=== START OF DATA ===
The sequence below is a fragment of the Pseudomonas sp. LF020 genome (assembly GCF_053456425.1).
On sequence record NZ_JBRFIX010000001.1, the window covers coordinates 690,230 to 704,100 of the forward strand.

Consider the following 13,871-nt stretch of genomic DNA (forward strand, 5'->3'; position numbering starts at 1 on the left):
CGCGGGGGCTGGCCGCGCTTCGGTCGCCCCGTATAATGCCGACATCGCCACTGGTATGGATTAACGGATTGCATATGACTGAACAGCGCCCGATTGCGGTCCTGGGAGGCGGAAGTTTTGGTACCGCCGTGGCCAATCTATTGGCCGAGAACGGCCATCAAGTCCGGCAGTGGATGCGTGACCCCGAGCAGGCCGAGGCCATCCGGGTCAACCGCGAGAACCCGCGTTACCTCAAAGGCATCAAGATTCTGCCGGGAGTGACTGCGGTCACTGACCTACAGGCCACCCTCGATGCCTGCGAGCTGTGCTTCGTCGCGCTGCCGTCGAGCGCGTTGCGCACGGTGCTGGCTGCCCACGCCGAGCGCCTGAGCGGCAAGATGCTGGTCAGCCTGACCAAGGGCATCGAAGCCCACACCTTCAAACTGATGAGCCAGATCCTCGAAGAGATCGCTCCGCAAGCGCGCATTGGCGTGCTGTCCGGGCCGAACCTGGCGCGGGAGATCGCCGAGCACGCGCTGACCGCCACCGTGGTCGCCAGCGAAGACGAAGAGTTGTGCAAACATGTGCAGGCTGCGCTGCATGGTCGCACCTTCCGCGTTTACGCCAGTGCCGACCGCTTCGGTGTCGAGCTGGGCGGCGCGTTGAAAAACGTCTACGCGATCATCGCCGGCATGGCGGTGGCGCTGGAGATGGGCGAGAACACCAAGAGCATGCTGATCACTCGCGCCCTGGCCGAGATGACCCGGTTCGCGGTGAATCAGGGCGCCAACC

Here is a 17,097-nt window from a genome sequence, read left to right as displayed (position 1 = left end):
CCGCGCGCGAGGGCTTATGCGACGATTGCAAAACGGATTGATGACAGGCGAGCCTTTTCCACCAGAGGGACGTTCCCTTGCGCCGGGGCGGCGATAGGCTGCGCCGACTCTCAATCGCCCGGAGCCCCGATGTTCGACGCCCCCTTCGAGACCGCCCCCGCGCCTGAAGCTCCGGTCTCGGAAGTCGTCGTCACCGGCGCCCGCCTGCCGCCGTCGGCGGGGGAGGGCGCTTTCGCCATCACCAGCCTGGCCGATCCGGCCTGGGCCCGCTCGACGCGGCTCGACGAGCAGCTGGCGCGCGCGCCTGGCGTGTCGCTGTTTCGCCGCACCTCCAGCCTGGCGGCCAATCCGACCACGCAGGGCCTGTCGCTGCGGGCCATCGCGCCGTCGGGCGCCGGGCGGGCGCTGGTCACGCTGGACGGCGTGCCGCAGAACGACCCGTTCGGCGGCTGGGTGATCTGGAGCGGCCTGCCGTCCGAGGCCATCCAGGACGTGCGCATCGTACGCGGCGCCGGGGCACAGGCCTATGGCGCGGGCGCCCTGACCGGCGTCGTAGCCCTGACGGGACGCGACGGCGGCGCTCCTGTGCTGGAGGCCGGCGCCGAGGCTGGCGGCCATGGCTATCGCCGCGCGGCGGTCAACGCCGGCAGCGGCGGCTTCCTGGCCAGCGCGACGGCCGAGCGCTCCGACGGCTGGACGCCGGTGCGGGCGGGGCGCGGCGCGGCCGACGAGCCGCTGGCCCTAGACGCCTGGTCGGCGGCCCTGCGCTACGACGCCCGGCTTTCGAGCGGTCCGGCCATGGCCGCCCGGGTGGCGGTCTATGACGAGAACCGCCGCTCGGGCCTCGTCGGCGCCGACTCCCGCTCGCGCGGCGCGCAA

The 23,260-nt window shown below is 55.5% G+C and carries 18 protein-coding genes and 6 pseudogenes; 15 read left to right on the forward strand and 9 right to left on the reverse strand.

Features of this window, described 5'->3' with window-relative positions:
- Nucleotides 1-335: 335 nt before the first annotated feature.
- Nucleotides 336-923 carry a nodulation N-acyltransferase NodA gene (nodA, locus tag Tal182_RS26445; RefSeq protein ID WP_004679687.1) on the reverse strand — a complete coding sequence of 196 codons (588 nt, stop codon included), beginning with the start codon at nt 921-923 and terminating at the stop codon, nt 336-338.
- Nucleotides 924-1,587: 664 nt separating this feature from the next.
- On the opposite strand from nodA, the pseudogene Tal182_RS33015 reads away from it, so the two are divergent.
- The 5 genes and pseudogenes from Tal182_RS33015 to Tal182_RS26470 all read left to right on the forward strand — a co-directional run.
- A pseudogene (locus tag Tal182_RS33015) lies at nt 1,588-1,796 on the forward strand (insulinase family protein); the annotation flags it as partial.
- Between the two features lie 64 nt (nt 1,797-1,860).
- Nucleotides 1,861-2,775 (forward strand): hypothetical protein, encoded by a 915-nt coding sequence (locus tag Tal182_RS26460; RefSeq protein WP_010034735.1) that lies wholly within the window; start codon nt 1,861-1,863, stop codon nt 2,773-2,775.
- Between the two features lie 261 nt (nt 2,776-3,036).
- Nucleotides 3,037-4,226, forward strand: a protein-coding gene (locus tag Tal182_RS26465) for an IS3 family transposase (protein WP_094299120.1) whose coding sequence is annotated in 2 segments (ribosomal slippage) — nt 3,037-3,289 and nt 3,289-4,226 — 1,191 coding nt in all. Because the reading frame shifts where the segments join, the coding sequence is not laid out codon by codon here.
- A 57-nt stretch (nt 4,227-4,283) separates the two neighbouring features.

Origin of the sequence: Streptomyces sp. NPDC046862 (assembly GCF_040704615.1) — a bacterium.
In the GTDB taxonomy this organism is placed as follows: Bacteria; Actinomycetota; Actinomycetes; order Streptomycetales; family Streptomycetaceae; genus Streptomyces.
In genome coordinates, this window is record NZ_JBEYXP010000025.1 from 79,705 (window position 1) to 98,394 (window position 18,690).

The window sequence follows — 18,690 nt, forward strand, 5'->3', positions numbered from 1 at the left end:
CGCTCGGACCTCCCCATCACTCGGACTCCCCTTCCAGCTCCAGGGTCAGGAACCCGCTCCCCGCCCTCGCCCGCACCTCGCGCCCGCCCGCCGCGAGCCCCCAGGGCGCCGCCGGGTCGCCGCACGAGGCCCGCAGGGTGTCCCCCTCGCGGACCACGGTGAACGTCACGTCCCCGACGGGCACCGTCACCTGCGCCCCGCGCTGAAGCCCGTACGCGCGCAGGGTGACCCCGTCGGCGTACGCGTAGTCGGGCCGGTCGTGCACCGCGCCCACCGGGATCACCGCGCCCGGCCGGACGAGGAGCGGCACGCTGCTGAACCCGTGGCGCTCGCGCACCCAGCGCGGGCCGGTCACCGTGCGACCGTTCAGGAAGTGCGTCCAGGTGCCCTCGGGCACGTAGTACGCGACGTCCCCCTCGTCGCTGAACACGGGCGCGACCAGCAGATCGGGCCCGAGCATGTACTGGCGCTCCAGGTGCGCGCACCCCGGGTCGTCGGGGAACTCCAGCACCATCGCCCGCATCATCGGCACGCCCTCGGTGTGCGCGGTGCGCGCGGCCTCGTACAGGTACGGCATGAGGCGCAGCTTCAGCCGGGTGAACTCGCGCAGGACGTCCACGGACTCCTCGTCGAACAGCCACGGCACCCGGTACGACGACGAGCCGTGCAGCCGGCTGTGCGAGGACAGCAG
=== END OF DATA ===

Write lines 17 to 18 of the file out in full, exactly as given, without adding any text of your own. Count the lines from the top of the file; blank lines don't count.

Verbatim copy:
- Between the two features lie 261 nt (nt 2,776-3,036).
- Nucleotides 3,037-4,226, forward strand: a protein-coding gene (locus tag Tal182_RS26465) for an IS3 family transposase (protein WP_094299120.1) whose coding sequence is annotated in 2 segments (ribosomal slippage) — nt 3,037-3,289 and nt 3,289-4,226 — 1,191 coding nt in all. Because the reading frame shifts where the segments join, the coding sequence is not laid out codon by codon here.